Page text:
Is The Keto Diet Safe For Diabetics?Published: 07/24/2013
Diabetes can be a brutal disease to live with, afflicting almost 26 million Americans with a constant stream of health scares and a challenging quality of life. But many are asking if a new diet could be part of the solution that we have been waiting for.
The ketogenic diet (also referred to as the “keto” diet) furnishes the body with a high fat content while restricting carbohydrates and proteins to minimal amounts. It’s not an easy diet to live with. While the ADA recommends an average carb intake of 135 carbs per day, the keto diet cuts the amount down to a mere 20 grams per day.
When following the ketogenic diet, your calorie intake should be 80% fat and 20% proteins/carbs. According to the Ketogenic Diet Community, “The diet mimics aspects of starvation by forcing the body to burn fats rather than carbohydrates.” It essentially brings individuals to a state of ketosis, where your body processes fat – rather than carbs – for energy. When the liver converts fats into ketone bodies, they replace glucose as the body’s primary source of energy.
The keto diet has been used by many patients suffering from diabetes and epilepsy. A recent study at Kuwait University found that “LCKD [low-calorie ketogenic diet] has a significant beneficial effect in ameliorating [improving] the diabetic state and helping to stabilize hyperglycemia.” Their results displayed that the diet enabled patients to bring their glucose levels down to near-normal levels.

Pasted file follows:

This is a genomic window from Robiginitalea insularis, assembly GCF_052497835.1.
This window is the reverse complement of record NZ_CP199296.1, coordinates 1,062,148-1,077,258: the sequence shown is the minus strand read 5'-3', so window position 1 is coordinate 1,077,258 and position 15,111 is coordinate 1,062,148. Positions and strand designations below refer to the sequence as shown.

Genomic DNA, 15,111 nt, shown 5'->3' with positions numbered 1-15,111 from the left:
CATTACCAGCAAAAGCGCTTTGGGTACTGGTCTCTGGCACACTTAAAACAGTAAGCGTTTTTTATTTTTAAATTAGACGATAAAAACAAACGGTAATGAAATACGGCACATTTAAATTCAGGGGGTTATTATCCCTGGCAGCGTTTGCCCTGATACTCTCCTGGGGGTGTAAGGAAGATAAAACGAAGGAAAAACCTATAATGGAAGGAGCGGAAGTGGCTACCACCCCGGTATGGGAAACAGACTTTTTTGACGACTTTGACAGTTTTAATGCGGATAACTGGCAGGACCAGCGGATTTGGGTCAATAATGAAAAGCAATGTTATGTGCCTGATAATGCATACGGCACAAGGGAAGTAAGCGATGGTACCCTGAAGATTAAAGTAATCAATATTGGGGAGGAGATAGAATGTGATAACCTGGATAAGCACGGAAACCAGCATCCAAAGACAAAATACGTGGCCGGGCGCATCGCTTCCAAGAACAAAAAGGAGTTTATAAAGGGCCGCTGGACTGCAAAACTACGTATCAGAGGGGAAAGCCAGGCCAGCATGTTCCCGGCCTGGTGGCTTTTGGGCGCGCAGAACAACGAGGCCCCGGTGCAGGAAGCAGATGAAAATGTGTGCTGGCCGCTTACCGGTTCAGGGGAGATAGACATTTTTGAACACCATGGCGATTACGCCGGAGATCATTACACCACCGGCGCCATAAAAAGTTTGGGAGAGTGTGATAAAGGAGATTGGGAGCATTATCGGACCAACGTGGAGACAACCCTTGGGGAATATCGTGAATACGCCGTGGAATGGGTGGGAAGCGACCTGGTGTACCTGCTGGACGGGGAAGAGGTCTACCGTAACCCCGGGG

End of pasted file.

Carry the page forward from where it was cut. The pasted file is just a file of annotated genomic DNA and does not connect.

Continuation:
To give you an idea of what the ketogenic diet looks like on your plate, TheKetogenicDiet.org offers the following sample meal plan:
Breakfast: Ham and cheese omelet or two fried eggs with two strips of bacon
Lunch: Two hamburger patties with cheese and bacon or salad with ham and cheese
Dinner: Roast pork belly with cauliflower cheese or pork chops with stir-fried greens
While it might look like any carnivore’s dream, there are a few things to understand about the keto diet. It’s incredibly difficult. In an editorial piece in the New York Times, author Fred Vogelstein illuminated his family’s experience with the keto diet, which they began to help his son grapple with epilepsy. The diet was incredibly effective – it brought the boy’s seizures down from 100 a day to less than 30 – but the child found the experience to be near-intolerable. He isn’t alone: the heavily restricted food options and high-fat choices are often unpalatable (and ultimately unbearable) to patients.
While the ketogenic diet sounds like a newfangled concept, it is actually embedded in medical history. In 1921, the Mayo Clinic used the diet to treat both epilepsy and diabetes – and it worked. Today, many Type 2 Diabetes patients have vastly improved their quality of life by utilizing the keto diet; researchers at Duke University conclude that “lifestyle modification using low carbohydrate interventions is effective for improving and reversing type 2 diabetes.”
If you’re suffering from diabetes, it might be time to consider the ketogenic diet. But before you take the plunge, first speak with your doctor to learn more about the side effects and restrictions associated with it.
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